Is CPAC Illegally Discriminating Against Gays?

BY Lucas Grindley

January 25 2012 4:41 PM ET

Fred Karger once again isn't being allowed a table at one of the
Republican Party's biggest annual gatherings in Washington, and this time he's
threatening legal action because he believes he's being discriminated against because
he's gay.

A representative for the Conservative Political Action Conference toldBuzzFeed that Karger isn't being rented a table at its event in February because they are "sold out of exhibitor space." The CPAC spokesperson said priority is given to previous sponsors and partners.

But CPAC also voted in July to prevent GOProud, a group for gay conservatives, from cosponsoring the event. GOProud has been involved before but was told in a letter that it "will not be invited to participate in a formal role."

Karger was denied a spot last year but shared a table with former Republican presidential candidate Gary Johnson. This time, he says he applied for space when CPAC was offering its "early bird discount," so they couldn't have been sold out.

"They clearly don't want anyone who is LGBT or any LGBT organization to sponsor or be a party of CPAC," he told The Advocate. "It's undeniably bigotry and homophobia and I will not rest until they come into the 21st Century and obey the laws designed to protect minorities."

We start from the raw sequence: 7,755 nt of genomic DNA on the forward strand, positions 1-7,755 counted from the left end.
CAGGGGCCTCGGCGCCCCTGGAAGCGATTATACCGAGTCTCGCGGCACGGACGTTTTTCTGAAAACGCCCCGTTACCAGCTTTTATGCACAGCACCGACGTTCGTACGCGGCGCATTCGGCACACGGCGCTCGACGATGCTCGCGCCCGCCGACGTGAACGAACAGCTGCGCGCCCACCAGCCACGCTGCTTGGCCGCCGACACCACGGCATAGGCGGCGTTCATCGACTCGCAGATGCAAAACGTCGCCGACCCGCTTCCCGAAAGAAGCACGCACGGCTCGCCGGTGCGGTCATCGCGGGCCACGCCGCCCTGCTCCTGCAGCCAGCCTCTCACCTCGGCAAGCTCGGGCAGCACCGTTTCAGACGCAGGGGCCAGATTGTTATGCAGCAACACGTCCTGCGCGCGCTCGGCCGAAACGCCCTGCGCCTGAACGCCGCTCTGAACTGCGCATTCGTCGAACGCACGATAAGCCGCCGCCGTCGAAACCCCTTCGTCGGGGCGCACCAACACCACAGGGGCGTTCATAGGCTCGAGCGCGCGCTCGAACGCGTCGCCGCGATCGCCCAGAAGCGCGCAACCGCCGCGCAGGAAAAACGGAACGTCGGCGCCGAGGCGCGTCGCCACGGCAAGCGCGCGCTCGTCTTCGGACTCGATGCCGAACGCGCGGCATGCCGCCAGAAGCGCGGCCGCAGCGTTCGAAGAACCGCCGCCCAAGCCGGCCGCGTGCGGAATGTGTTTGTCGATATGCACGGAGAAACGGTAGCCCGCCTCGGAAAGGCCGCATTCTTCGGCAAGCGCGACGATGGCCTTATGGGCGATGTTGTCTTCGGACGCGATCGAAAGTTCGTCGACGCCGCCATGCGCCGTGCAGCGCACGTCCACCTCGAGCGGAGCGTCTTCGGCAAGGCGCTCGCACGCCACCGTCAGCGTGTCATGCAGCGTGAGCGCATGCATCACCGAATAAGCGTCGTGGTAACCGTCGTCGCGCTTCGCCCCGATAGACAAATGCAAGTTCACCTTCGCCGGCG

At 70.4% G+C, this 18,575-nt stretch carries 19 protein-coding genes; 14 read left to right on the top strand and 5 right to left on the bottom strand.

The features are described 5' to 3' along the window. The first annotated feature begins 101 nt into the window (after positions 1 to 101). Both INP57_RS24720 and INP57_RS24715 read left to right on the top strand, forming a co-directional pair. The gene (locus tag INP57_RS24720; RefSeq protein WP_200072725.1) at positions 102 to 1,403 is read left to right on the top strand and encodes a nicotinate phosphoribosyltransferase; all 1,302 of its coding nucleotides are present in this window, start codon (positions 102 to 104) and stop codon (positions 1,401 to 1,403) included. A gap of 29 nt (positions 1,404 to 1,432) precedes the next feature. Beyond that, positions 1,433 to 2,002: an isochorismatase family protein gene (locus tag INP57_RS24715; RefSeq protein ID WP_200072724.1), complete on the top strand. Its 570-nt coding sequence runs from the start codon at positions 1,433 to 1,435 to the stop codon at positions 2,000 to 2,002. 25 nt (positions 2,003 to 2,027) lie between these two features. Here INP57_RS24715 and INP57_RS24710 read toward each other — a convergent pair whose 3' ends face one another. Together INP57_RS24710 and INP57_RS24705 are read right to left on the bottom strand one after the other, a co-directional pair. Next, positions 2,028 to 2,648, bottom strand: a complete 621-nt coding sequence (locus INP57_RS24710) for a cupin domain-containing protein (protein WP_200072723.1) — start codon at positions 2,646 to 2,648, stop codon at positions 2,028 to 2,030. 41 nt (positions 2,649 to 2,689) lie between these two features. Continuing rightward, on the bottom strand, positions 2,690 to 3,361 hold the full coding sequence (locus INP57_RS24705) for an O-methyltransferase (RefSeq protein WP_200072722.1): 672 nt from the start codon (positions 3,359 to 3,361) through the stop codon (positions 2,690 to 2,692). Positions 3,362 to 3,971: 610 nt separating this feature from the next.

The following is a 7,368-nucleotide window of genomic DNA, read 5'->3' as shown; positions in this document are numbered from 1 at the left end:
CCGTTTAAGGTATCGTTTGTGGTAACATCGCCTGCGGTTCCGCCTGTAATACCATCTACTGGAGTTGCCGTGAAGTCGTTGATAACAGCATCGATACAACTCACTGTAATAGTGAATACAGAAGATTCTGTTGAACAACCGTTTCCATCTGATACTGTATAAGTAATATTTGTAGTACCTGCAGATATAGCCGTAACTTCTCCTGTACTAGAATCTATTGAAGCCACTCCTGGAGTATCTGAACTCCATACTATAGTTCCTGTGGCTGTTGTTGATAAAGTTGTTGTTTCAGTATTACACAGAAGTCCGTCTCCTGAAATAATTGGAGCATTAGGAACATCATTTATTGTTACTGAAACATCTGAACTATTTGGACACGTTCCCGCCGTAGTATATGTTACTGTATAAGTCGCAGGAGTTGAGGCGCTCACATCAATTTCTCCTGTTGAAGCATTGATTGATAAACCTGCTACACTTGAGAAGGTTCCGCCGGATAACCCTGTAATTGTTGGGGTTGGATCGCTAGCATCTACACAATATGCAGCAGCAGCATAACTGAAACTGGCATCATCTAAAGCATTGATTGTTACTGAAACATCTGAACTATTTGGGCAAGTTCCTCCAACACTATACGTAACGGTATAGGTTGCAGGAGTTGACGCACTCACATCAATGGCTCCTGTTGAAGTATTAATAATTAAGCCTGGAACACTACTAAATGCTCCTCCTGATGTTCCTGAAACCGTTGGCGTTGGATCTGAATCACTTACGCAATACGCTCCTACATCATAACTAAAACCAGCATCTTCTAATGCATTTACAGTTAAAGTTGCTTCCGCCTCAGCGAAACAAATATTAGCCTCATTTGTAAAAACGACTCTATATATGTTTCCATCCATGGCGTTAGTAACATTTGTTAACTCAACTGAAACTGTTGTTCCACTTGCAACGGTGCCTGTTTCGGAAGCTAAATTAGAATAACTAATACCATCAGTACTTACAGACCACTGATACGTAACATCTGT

Karger is threatening to file a discrimination complaint under the District of Columbia's Human Rights Act if he's not let in.

"Maybe they'll have to move to a new city, but as long as they hold their annual conference in Washington, D.C. it appears that they can not practice discrimination," Karger said.

No one from CPAC has contacted Karger about his application despite repeated calls and emails, he says. Karger wants a speaking slot too, "just like all other Republican candidates for president."

He's no stranger to being excluded from events. So far he's not been allowed in any of the Republican presidential debates despite filing complaints with the Federal Election Commission alleging discrimination.

When the California Republican Party refused to let him speak at the state convention, Karger spoke out in the San Francisco Chronicle and the group contacted him to say it had been a misunderstanding, even hosting a reception for California's longshot presidential candidate.

















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